• Ensure batteries for automated gates, garage doors and security systems are in good working order and store temporary lighting such as battery-powered torches, gas lamps and candles in places where they will be easy to find in the dark.
  • Make sure your vehicle always has fuel in the tank as most petrol stations are unable to pump fuel during power outages.
  • Traffic lights that are out and unmanned, should be treated as four-way stops at intersections.
  • Safety around the home: ensure all non-essential appliances are switched off before load-shedding starts. Take extra care when using open flames or other heat sources for cooking or lighting. Ensure gates, windows and doors are secured.

Everyone is on the take:

Eskom CEO quits: Why finding a new head for South Africa’s struggling power utility won’t end the blackouts

By Shubham Srivastava, DowntoEarth, Dec 21.

My second reason for asserting that De Ruyter wouldn’t have to think for long about his decision is that Eskom has lost control of its power stations to criminal elements and “rent-seekers”, who engage in purposeful malfunction and sabotage to earn higher maintenance and other fees from the utility. Drain plugs removed from motor housings, cables cut, theft of coal and diesel, death threats against station managers, are all examples from a long list of cases which are awaiting police investigation.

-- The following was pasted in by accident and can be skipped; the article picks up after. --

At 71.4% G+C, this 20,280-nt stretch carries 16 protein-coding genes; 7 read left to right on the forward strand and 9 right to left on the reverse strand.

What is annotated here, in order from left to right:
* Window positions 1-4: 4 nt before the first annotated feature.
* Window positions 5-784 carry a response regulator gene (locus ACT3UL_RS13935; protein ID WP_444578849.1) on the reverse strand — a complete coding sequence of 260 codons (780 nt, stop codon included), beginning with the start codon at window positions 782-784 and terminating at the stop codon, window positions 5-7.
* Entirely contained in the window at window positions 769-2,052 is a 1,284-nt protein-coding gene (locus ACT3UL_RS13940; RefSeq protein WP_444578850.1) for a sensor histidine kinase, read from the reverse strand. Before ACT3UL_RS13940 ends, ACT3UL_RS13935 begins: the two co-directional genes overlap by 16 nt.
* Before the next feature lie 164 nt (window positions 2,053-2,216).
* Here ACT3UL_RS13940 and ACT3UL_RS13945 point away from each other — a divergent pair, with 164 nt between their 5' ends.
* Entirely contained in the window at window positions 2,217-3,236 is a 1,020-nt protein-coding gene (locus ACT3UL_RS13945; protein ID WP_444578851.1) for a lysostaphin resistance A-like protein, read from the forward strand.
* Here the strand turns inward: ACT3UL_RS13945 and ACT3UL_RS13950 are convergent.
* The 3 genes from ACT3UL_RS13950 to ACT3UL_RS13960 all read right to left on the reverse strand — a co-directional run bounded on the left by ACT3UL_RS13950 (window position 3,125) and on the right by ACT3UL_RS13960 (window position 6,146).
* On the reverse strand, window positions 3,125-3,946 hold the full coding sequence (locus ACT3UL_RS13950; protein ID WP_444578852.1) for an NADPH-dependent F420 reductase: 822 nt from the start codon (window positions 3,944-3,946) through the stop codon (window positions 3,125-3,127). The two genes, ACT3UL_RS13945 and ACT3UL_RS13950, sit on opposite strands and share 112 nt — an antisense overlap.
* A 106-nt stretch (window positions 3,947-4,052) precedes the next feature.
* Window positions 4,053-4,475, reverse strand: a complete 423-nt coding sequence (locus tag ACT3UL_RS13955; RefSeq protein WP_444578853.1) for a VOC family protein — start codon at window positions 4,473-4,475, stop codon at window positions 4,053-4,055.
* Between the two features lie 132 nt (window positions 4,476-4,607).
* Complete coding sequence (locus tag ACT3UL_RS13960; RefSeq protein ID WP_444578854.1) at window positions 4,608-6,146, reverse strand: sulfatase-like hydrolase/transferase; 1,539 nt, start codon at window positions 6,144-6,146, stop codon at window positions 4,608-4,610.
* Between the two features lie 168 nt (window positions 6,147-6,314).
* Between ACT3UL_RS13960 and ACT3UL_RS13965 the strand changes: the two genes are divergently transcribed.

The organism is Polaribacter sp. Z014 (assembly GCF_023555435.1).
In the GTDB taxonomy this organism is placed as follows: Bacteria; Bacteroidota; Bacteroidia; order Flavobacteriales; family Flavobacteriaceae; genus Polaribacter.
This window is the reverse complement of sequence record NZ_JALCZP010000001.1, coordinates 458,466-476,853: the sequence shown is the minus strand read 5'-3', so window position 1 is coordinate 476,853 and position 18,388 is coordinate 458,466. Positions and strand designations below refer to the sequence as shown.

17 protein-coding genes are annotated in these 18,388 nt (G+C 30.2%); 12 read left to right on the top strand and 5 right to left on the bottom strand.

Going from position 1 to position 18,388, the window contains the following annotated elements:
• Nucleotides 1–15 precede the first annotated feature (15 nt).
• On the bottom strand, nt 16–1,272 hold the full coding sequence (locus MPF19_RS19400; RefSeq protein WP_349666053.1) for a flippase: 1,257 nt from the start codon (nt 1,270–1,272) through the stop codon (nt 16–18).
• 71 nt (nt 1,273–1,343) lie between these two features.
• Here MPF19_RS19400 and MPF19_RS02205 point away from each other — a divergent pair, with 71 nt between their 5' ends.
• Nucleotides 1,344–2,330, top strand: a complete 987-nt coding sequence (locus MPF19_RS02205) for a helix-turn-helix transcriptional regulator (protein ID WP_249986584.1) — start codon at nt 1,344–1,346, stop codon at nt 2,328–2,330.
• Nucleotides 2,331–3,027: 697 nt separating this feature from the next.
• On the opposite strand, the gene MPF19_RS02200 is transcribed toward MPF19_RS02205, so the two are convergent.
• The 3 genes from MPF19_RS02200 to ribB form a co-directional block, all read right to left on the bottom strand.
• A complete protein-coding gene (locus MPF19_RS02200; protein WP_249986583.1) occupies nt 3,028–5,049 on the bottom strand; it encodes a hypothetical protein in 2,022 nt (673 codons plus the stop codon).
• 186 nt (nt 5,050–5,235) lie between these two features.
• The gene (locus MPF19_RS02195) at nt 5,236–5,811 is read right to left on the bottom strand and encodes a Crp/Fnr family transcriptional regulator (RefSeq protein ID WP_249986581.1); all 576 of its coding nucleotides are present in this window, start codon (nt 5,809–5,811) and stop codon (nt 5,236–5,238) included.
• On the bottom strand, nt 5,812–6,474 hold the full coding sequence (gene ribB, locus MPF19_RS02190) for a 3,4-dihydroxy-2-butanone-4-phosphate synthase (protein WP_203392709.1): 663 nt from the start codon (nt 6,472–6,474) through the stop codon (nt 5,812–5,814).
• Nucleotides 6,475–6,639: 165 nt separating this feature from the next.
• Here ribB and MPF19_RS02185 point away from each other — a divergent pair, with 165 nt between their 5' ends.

Moreover, law enforcement is doing little to control the crime. There have been no convictions.

The country is now suffering regular rolling blackouts, and must adapt to a routine energy availability factor of 50 per cent to 55 per cent, leaving a generation shortfall of 4 GW to 5 GW. Since only 66 per cent of Eskom’s demand side is subject to power cuts – the national key points which consume 33 per cent of the total demand are untouched by loadshedding – this means 6 to 8 hours per day of no power for the average consumer.

To make everything absurdly worse, there is a Green Integrated Resource Plan of 2019, that seeks to expand the share of renewables in the energy mix to 25% by 2030. As if…

h/t Stephen Neil in Africa